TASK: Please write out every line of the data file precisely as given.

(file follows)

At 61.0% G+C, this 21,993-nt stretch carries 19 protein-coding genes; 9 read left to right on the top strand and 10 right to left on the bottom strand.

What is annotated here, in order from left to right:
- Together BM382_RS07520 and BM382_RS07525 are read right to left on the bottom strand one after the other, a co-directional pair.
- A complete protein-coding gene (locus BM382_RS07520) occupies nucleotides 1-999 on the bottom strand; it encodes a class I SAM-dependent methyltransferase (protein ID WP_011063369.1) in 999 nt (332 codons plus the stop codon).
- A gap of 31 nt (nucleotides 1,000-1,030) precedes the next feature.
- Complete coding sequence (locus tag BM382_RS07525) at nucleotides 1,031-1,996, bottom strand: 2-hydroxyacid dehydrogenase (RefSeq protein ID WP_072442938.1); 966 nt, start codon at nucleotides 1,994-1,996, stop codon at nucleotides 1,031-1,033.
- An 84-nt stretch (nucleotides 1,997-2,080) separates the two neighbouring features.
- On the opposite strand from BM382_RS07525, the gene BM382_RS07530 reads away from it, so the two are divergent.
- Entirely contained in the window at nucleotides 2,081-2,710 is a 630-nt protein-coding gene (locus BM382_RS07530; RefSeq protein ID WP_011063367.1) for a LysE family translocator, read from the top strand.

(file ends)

At 61.0% G+C, this 21,993-nt stretch carries 19 protein-coding genes; 9 read left to right on the top strand and 10 right to left on the bottom strand.

What is annotated here, in order from left to right:
- Together BM382_RS07520 and BM382_RS07525 are read right to left on the bottom strand one after the other, a co-directional pair.
- A complete protein-coding gene (locus BM382_RS07520) occupies nucleotides 1-999 on the bottom strand; it encodes a class I SAM-dependent methyltransferase (protein ID WP_011063369.1) in 999 nt (332 codons plus the stop codon).
- A gap of 31 nt (nucleotides 1,000-1,030) precedes the next feature.
- Complete coding sequence (locus tag BM382_RS07525) at nucleotides 1,031-1,996, bottom strand: 2-hydroxyacid dehydrogenase (RefSeq protein ID WP_072442938.1); 966 nt, start codon at nucleotides 1,994-1,996, stop codon at nucleotides 1,031-1,033.
- An 84-nt stretch (nucleotides 1,997-2,080) separates the two neighbouring features.
- On the opposite strand from BM382_RS07525, the gene BM382_RS07530 reads away from it, so the two are divergent.
- Entirely contained in the window at nucleotides 2,081-2,710 is a 630-nt protein-coding gene (locus BM382_RS07530; RefSeq protein ID WP_011063367.1) for a LysE family translocator, read from the top strand.